Ty­phoons leave east­ern coast­line bat­tered

China Daily (USA) - - CHINA - By SHI XIAOFENG in Hangzhou and ZHENG JINRAN in Bei­jing Con­tact the writers at zhengjin­ran@ chi­nadaily.com.cn

away.

Fol­low­ing the stormy MidAu­tumn Fes­ti­val, res­i­dents in China’s east­ern coastal re­gions wit­nessed a se­vere ty­phoon on Sun­day that brought high tides, heavy rain and wind gusts that bat­tered the coast­line and caused heavy dam­age.

Ty­phoon Malakas, the 16th ma­jor storm of the sea­son, fol­lowedTyphoonMer­anti, which was the world’s strong­est ty­phoon of the year. And East China’s Zhe­jiang prov­ince bore the brunt. The storm be­gan to weaken in the East China Sea as it turned north­east­ward on Sun­day af­ter­noon, the China Me­te­o­ro­log­i­cal Ob­ser­va­tory said.

Qiantang River’s renowned an­nual tidal bore, which is caused by the grav­i­ta­tional pull of the moon dur­ing au­tumn, has been driven higher due to the ty­phoons, reach­ing 2.1 me­ters on Sun­day af­ter­noon in­Hain­ing city, Zhe­jiang prov­ince. That is 0.5 me­ters higher than fore­cast, said Xing Yun, head of the in­for­ma­tion de­part­ment of the river’s ad­min­is­tra­tion bureau.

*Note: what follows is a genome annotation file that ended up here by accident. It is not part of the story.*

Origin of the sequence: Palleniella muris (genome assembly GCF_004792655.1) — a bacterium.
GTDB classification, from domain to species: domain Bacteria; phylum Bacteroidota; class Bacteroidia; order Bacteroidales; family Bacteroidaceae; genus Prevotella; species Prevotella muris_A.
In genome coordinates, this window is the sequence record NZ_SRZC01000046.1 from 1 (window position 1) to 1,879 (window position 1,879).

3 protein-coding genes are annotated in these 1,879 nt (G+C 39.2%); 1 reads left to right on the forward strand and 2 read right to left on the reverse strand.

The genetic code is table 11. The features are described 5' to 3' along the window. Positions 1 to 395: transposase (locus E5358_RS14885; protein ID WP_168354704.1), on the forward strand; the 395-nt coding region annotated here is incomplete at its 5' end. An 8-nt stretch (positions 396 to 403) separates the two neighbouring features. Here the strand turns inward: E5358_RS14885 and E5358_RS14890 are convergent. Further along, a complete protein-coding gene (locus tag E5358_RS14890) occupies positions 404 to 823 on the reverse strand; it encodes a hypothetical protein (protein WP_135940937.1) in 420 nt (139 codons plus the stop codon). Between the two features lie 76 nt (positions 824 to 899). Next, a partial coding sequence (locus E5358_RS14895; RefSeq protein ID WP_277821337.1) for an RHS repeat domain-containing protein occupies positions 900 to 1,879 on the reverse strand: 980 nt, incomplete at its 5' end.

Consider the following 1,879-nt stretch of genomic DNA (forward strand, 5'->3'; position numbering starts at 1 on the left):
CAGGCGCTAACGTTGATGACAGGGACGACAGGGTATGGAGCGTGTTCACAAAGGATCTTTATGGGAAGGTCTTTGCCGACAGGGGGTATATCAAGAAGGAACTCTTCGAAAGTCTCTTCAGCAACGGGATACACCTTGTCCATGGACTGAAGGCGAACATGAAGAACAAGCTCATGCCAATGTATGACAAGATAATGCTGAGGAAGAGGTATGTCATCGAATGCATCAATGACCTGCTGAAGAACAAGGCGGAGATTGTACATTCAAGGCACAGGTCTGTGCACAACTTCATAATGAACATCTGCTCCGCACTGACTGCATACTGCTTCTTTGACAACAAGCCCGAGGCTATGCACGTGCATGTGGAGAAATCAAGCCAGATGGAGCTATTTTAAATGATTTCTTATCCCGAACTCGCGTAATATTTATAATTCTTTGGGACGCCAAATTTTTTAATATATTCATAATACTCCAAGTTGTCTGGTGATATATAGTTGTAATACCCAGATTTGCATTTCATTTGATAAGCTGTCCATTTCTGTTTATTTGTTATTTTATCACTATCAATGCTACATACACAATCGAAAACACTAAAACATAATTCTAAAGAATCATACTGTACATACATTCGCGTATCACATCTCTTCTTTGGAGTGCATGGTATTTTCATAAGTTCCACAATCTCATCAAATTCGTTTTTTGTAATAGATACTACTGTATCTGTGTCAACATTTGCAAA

“Af­fected by the re­cent ty­phoons, the waves have grown stronger, so vis­i­tors should keep their dis­tance to avoid po­ten­tial risks,” Xing said, adding that vis­i­tors flock to the prov­ince for the sight of the world’s largest waves.

Shang­hai also warned that gales brought by the ty­phoon would af­fect the city’s metro sys­tem on Sun­day and Monday.

Vast ar­eas along the east­ern coast­line, es­pe­cially in Fu­jian and Zhe­jiang prov­inces, were bat­tered by Ty­phoon Mer­anti start­ing on Wed­nes­day last week.

Mer­anti made land­fall in Xi­a­men, Fu­jian prov­ince, on Thurs­day, with gales and down­pours caus­ing 28 deaths and leav­ing an­other 15 peo­ple miss­ing in Zhe­jiang and Fu­jian as of Satur­day morn­ing, ac­cord­ing to pro­vin­cial gov­ern­ments.

In Xi­a­men, 620,000 house­holds suf­fered power out­ages, while more than 90 per­cent of the city’s ur­ban Xing Yun, veg­e­ta­tion was dam­aged, Xin­hua News Agency re­ported on Sun­day.

As of Sun­day, 70 per­cent of the power grid was said to be back to nor­mal.

Wang Wei­jun, deputy head of Xi­a­men Bureau of Parks and Woods, said that felled trees had been dis­rupt­ing traf­fic.

“It will take about three days to clean up this mess,” Wang said.

The city govern­ment an­nounced that pri­mary schools and kinder­gartens, in­clud­ing pri­vate schools, would be closed for two or three days, as power sup­ply and trans­porta­tion net­works have both been af­fected.

Xi­a­men’s fa­mous re­sort is­land, Gu­langyu, has been closed since Fri­day. All ferry trips be­tween the is­land and the port in Xi­a­men have been can­celed.

Af­fected by the re­cent ty­phoons, the waves have grown stronger.”

head of the in­for­ma­tion de­part­ment of the Qiantang River’s ad­min­is­tra­tion bureau

JIN YUNGUO / FOR CHINA DAILY

Ty­phoon Malakas, the 16th of the year, af­fected the east­ern coast in Wen­ling, Zhe­jiang prov­ince, on Sun­day. Peo­ple were warned to stay

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